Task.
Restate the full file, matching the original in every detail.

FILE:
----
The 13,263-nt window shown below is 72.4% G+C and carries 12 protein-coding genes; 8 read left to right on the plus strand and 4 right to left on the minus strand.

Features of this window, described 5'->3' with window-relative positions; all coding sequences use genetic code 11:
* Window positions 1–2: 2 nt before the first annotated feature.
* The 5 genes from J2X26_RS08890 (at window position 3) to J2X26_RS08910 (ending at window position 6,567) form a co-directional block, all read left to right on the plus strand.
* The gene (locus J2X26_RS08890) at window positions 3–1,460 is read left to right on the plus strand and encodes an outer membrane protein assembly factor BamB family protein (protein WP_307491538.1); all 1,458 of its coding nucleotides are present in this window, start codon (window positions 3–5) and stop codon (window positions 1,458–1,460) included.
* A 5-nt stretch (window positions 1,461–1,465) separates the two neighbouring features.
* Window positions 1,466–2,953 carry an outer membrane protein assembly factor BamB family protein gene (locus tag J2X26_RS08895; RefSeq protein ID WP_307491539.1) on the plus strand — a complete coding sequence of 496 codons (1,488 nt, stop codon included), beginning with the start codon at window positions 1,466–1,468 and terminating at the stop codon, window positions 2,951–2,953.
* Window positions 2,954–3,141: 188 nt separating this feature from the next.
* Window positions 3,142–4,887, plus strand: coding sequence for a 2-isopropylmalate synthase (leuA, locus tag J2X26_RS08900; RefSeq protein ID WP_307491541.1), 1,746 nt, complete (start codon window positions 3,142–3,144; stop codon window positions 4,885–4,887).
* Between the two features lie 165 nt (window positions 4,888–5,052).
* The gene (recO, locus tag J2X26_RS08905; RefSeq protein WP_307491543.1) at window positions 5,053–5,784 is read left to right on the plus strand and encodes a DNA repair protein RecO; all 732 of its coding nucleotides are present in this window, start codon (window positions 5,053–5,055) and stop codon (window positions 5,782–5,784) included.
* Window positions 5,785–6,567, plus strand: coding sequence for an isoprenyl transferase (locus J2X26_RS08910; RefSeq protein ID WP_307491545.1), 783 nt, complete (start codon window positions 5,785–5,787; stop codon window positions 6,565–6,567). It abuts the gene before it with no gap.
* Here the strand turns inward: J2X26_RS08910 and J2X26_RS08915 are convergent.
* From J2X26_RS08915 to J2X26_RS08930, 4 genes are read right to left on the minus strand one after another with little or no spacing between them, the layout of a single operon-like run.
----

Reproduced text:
The 13,263-nt window shown below is 72.4% G+C and carries 12 protein-coding genes; 8 read left to right on the plus strand and 4 right to left on the minus strand.

Features of this window, described 5'->3' with window-relative positions; all coding sequences use genetic code 11:
* Window positions 1–2: 2 nt before the first annotated feature.
* The 5 genes from J2X26_RS08890 (at window position 3) to J2X26_RS08910 (ending at window position 6,567) form a co-directional block, all read left to right on the plus strand.
* The gene (locus J2X26_RS08890) at window positions 3–1,460 is read left to right on the plus strand and encodes an outer membrane protein assembly factor BamB family protein (protein WP_307491538.1); all 1,458 of its coding nucleotides are present in this window, start codon (window positions 3–5) and stop codon (window positions 1,458–1,460) included.
* A 5-nt stretch (window positions 1,461–1,465) separates the two neighbouring features.
* Window positions 1,466–2,953 carry an outer membrane protein assembly factor BamB family protein gene (locus tag J2X26_RS08895; RefSeq protein ID WP_307491539.1) on the plus strand — a complete coding sequence of 496 codons (1,488 nt, stop codon included), beginning with the start codon at window positions 1,466–1,468 and terminating at the stop codon, window positions 2,951–2,953.
* Window positions 2,954–3,141: 188 nt separating this feature from the next.
* Window positions 3,142–4,887, plus strand: coding sequence for a 2-isopropylmalate synthase (leuA, locus tag J2X26_RS08900; RefSeq protein ID WP_307491541.1), 1,746 nt, complete (start codon window positions 3,142–3,144; stop codon window positions 4,885–4,887).
* Between the two features lie 165 nt (window positions 4,888–5,052).
* The gene (recO, locus tag J2X26_RS08905; RefSeq protein WP_307491543.1) at window positions 5,053–5,784 is read left to right on the plus strand and encodes a DNA repair protein RecO; all 732 of its coding nucleotides are present in this window, start codon (window positions 5,053–5,055) and stop codon (window positions 5,782–5,784) included.
* Window positions 5,785–6,567, plus strand: coding sequence for an isoprenyl transferase (locus J2X26_RS08910; RefSeq protein ID WP_307491545.1), 783 nt, complete (start codon window positions 5,785–5,787; stop codon window positions 6,565–6,567). It abuts the gene before it with no gap.
* Here the strand turns inward: J2X26_RS08910 and J2X26_RS08915 are convergent.
* From J2X26_RS08915 to J2X26_RS08930, 4 genes are read right to left on the minus strand one after another with little or no spacing between them, the layout of a single operon-like run.